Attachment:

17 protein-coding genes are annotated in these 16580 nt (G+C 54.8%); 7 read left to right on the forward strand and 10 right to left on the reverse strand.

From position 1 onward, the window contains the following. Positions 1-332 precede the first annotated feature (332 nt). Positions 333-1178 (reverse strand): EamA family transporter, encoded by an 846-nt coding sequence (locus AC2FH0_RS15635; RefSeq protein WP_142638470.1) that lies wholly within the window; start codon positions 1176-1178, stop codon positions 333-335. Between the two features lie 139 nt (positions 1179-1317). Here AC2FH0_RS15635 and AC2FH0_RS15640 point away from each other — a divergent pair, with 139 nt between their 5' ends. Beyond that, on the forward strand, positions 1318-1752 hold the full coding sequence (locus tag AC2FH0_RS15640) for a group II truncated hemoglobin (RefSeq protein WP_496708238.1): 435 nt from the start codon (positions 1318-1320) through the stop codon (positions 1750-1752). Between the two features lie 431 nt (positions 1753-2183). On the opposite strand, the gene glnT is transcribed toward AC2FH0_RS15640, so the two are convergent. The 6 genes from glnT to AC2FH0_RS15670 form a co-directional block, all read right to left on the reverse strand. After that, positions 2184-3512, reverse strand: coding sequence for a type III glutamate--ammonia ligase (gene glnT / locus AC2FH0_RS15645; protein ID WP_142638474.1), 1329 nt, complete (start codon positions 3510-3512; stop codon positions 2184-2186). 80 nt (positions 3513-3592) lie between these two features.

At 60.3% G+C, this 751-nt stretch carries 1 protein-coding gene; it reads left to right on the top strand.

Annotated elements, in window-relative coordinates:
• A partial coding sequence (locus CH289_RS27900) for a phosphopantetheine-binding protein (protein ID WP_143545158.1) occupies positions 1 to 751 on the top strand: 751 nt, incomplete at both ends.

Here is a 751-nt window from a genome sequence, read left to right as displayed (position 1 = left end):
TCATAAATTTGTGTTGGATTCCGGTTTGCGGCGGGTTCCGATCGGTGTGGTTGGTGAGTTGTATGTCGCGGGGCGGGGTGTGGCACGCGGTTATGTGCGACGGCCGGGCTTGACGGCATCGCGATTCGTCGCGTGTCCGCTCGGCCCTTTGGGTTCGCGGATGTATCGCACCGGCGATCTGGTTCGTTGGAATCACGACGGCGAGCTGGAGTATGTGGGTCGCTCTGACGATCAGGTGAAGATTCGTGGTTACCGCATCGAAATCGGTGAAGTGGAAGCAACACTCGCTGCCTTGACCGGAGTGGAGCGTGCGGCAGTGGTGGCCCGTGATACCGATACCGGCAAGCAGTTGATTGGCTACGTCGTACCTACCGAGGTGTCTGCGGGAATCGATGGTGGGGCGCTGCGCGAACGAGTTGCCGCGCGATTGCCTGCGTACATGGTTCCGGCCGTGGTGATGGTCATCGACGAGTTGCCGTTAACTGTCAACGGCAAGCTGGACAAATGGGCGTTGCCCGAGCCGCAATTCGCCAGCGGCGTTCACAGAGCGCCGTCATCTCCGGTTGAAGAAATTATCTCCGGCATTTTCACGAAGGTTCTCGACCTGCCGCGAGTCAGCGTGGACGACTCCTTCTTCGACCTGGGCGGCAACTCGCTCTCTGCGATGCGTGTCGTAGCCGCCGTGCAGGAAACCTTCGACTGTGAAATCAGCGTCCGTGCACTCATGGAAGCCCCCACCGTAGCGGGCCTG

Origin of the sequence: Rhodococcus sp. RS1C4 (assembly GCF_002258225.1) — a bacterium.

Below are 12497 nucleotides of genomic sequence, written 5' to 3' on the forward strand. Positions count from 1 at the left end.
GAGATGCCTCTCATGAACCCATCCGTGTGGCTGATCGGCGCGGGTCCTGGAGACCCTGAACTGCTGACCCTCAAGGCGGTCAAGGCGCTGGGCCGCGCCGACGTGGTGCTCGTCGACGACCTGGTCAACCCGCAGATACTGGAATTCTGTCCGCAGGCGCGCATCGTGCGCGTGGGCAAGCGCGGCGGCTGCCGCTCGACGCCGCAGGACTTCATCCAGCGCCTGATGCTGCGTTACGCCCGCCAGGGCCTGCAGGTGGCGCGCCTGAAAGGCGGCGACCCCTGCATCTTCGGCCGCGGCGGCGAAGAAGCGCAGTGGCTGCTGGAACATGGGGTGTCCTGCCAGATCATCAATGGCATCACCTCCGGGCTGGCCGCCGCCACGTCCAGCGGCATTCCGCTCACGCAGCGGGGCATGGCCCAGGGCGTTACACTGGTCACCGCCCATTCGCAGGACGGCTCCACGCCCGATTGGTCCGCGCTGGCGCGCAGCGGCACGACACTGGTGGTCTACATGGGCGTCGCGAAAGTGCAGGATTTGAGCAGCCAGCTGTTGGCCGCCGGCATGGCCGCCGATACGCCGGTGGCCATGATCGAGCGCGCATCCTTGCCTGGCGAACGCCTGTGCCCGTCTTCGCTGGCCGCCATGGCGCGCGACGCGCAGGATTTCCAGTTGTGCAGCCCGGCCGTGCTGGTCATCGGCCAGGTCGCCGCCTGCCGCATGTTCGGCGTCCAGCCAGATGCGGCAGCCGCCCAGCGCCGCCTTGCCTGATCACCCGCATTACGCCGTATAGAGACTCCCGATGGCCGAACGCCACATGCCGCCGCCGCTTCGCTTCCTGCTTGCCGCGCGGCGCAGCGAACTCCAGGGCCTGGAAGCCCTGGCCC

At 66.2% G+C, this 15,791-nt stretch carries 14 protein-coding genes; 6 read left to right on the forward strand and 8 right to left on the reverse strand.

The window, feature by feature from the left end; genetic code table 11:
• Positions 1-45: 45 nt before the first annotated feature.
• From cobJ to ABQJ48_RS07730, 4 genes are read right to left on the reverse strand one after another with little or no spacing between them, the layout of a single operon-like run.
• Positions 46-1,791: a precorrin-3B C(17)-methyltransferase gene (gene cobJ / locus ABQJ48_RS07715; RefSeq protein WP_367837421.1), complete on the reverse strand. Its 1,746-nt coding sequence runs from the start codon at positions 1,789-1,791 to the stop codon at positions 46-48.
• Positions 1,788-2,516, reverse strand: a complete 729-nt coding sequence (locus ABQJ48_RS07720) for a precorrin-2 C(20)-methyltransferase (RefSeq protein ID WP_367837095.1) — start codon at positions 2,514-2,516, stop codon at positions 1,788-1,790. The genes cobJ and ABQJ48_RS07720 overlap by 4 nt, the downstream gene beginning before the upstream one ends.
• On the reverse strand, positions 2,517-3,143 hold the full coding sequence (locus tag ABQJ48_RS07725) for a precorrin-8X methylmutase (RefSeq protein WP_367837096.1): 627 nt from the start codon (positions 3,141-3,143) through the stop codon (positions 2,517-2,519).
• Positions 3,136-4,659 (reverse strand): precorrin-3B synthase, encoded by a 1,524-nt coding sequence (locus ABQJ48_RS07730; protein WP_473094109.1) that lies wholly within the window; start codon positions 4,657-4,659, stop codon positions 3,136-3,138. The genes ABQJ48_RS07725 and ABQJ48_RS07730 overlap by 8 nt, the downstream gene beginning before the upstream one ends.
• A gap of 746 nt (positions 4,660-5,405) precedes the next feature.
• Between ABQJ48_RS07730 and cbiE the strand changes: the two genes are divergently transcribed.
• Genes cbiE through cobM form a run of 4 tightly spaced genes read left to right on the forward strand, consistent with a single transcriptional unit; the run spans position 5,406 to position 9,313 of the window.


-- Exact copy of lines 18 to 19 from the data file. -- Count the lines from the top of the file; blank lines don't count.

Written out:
• Positions 3,136-4,659 (reverse strand): precorrin-3B synthase, encoded by a 1,524-nt coding sequence (locus ABQJ48_RS07730; protein WP_473094109.1) that lies wholly within the window; start codon positions 4,657-4,659, stop codon positions 3,136-3,138. The genes ABQJ48_RS07725 and ABQJ48_RS07730 overlap by 8 nt, the downstream gene beginning before the upstream one ends.
• A gap of 746 nt (positions 4,660-5,405) precedes the next feature.